CHENNAI, India (Thomson Reuters Foundation) - A fish tank with expensive Arowana fish is prominently displayed in many factories making hosiery in the Indian textile hub of Tirupur - the owners believe it will bring them wealth.
But any prosperity is limited to factory owners. Few profits trickle down to the tens of thousands of workers they employ, says filmmaker P.R. Amudhan, who has made a documentary that chronicles the plight of those at the bottom of a global supply chain.
The name of his film, “Dollar City”, refers to the southern Indian city, which is home to an expanding garment industry, one of the pillars of India’s economy - and the foreign exchange it generates through exports.
“It is the owners who are receiving, enjoying and consuming the dollars that come into this city, which produces garments for brands across the world,” Amudhan told the Thomson Reuters Foundation.
“The worker earns very little in the city that is often referred to as dollar city. And today, there is complicit silence on the issue, even the super exploited worker is not complaining.”
The film has been screened 50 times across India since its release on May 1, to audiences that include manufacturers, workers and policymakers - sparking a debate on what some unions fear is the acceptance of exploitative conditions in the sector.
“The documentary has revealed the enormous power wielded by the garment industry, the abominable conditions in which factory workers live and work in Tirupur,” Sujatha Mody, president of Garment and Fashion Workers Union, wrote in a blog after watching a screening with workers in Chennai.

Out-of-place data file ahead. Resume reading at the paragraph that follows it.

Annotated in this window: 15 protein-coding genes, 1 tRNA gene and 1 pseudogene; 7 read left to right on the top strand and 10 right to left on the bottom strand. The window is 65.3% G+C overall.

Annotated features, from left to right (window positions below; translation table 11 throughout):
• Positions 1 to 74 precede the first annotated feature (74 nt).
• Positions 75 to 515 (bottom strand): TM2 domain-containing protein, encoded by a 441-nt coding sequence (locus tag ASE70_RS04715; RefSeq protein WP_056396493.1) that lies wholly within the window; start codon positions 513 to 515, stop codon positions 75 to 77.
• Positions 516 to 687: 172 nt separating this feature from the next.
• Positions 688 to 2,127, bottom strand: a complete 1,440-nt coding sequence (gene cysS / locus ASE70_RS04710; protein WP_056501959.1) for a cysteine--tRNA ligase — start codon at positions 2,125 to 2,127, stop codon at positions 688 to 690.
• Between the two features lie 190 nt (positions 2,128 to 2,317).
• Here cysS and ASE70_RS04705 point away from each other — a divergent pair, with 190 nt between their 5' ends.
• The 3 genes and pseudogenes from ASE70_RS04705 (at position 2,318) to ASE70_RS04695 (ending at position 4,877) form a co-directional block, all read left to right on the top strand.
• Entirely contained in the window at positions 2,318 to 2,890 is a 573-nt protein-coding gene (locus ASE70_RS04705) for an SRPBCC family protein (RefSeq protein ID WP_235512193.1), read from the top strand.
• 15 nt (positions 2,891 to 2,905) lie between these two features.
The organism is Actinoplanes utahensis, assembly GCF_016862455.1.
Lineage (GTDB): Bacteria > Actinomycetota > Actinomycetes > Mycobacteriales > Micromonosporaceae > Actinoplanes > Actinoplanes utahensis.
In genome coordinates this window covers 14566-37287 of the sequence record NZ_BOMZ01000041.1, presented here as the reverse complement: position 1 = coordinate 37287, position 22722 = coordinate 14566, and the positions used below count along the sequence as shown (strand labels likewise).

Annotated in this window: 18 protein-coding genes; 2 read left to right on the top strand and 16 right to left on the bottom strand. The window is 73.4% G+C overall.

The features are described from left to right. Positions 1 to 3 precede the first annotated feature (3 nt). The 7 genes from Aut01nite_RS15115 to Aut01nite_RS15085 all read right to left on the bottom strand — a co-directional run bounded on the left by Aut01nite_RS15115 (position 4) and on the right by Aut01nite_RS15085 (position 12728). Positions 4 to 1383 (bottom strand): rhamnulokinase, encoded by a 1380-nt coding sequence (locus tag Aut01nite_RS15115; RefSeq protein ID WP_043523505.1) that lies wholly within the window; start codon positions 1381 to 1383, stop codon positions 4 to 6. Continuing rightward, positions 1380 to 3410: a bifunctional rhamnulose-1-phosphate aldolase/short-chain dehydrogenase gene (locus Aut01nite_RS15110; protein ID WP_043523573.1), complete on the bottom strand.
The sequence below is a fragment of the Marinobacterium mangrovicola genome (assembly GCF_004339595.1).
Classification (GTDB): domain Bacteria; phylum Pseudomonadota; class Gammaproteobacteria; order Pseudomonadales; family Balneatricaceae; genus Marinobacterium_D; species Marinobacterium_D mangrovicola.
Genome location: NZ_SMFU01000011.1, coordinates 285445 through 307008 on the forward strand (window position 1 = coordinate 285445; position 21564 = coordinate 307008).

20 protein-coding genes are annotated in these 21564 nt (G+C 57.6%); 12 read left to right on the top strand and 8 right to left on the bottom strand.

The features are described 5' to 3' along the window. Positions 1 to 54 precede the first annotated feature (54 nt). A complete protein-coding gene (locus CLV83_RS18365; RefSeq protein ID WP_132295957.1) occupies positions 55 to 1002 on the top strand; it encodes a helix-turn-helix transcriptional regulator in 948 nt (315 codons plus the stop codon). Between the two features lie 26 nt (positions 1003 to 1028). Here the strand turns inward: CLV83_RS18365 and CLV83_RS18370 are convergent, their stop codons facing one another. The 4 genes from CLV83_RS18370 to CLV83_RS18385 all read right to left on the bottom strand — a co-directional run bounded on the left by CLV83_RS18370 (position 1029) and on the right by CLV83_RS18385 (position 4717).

Other viewers were shocked by the urban squalor and poverty in Tirupur.
India is one of the world’s largest textile and garment manufacturers serving the international and increasingly, domestic market.
Many of the workers employed in the $40-billion-a-year industry are trapped in debt bondage, face abuse or are forced to work long hours in poor conditions, campaigners say.
Traditionally, the dyeing units, spinning mills and apparel factories have drawn on cheap labor from villages across the southern state of Tamil Nadu to cater to the demand from Western high street shops.
“Tirupur is a massive attraction for young workers because the city promises a better future,” said Amudhan.
“But if they want to be part of it, they have to follow the script. There is no room for questions or protest, not even when the better future does not materialize.”
The documentary, which also explores the government’s complacency in implementing labor laws, featured uncomplaining, muted voices of workers from Tirupur.
“None of the garment workers interviewed in the film spoke of their difficulties,” Mody said.
But at screenings in Chennai, New Delhi and Hyderabad, this silence was questioned.
“I view it as a collective crime, where everyone is equally responsible, even the worker,” Amudhan said.
“It has the workers’ consent, the unions are lethargic, the government is complacent and aspirational manufacturers are busy chasing profits.”
Reporting by Anuradha Nagaraj, Editing by Katie Nguyen.; Please credit the Thomson Reuters Foundation, the charitable arm of Thomson Reuters, that covers humanitarian news, women's rights, trafficking and climate change. Visit www.trust.org